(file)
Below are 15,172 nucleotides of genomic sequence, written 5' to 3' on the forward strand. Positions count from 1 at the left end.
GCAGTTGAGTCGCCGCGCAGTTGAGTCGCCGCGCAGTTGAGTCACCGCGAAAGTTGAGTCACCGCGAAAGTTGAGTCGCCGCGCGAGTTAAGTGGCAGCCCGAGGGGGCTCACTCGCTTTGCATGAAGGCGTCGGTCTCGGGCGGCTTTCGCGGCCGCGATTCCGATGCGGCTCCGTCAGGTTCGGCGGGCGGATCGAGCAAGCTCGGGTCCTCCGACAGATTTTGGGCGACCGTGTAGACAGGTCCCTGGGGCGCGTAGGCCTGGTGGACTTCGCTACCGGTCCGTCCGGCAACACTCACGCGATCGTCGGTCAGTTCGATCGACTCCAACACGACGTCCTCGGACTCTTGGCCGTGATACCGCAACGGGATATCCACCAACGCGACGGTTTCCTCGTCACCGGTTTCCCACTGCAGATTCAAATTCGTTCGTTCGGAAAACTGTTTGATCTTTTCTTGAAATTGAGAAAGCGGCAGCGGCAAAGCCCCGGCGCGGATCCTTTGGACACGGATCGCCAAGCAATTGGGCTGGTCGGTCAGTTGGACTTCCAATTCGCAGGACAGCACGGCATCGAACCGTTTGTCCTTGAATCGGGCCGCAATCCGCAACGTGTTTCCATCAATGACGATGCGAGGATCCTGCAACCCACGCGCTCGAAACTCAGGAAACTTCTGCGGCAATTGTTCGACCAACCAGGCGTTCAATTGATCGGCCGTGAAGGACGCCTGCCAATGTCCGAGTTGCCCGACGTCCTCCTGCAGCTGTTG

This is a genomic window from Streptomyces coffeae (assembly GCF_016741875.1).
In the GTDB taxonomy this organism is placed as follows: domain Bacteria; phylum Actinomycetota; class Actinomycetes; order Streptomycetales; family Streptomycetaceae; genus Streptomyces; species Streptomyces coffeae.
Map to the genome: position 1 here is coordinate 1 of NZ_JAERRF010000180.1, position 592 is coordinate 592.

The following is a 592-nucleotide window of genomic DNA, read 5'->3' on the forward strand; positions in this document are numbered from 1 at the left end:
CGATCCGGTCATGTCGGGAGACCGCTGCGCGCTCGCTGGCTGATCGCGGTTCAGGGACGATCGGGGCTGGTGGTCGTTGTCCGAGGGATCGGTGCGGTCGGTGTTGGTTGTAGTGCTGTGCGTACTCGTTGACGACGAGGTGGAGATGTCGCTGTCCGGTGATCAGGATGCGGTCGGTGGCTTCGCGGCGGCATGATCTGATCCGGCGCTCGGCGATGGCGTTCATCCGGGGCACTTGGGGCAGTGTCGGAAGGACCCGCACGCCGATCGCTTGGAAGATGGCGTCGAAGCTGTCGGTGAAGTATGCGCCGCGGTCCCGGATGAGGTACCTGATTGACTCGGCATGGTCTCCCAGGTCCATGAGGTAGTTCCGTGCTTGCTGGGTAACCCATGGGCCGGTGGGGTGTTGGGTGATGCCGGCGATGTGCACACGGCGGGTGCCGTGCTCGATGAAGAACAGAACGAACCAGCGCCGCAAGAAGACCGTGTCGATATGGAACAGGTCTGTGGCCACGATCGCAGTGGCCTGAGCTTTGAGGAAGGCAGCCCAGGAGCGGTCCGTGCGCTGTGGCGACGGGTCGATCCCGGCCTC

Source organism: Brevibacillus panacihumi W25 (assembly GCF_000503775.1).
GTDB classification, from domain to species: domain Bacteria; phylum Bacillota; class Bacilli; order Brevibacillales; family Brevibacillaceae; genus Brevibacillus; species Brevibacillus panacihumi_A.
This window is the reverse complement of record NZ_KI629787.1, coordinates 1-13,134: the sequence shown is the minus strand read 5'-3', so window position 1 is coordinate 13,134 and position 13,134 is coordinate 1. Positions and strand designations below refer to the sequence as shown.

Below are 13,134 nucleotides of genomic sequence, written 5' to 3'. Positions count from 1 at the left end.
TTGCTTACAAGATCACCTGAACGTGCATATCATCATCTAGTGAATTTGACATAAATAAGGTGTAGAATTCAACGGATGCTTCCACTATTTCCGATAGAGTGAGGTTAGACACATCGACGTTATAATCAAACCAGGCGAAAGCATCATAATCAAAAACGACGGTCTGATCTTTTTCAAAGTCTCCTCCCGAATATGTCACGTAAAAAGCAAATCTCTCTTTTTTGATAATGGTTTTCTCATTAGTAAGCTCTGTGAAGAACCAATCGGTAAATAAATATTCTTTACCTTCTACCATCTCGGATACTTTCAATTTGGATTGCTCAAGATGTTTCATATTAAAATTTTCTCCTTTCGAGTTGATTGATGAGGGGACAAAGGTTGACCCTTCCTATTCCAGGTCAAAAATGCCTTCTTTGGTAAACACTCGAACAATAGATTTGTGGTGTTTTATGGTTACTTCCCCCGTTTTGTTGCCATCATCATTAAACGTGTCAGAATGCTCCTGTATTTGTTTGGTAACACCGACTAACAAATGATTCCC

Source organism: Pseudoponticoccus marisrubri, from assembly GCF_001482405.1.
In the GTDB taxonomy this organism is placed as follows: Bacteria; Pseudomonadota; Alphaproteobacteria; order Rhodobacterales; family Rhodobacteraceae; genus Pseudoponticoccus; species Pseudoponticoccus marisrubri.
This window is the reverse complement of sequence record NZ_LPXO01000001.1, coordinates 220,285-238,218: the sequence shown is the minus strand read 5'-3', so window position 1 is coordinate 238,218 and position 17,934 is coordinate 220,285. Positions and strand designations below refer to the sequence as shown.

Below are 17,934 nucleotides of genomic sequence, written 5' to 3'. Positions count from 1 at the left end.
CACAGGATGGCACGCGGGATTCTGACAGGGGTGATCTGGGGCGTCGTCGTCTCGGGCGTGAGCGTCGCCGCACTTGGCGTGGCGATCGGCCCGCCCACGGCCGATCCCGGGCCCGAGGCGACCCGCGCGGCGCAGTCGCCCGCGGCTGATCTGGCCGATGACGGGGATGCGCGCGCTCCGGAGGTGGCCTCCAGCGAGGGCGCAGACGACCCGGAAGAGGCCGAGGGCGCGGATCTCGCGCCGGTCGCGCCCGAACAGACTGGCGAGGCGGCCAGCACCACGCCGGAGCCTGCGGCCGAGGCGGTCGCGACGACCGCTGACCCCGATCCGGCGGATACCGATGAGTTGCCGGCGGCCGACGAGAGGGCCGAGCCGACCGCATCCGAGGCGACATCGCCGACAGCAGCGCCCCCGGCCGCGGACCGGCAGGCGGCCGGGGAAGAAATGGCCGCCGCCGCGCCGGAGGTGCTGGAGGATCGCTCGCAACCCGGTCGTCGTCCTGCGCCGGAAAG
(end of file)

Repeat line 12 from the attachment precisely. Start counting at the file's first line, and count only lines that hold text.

TTGCTTACAAGATCACCTGAACGTGCATATCATCATCTAGTGAATTTGACATAAATAAGGTGTAGAATTCAACGGATGCTTCCACTATTTCCGATAGAGTGAGGTTAGACACATCGACGTTATAATCAAACCAGGCGAAAGCATCATAATCAAAAACGACGGTCTGATCTTTTTCAAAGTCTCCTCCCGAATATGTCACGTAAAAAGCAAATCTCTCTTTTTTGATAATGGTTTTCTCATTAGTAAGCTCTGTGAAGAACCAATCGGTAAATAAATATTCTTTACCTTCTACCATCTCGGATACTTTCAATTTGGATTGCTCAAGATGTTTCATATTAAAATTTTCTCCTTTCGAGTTGATTGATGAGGGGACAAAGGTTGACCCTTCCTATTCCAGGTCAAAAATGCCTTCTTTGGTAAACACTCGAACAATAGATTTGTGGTGTTTTATGGTTACTTCCCCCGTTTTGTTGCCATCATCATTAAACGTGTCAGAATGCTCCTGTATTTGTTTGGTAACACCGACTAACAAATGATTCCC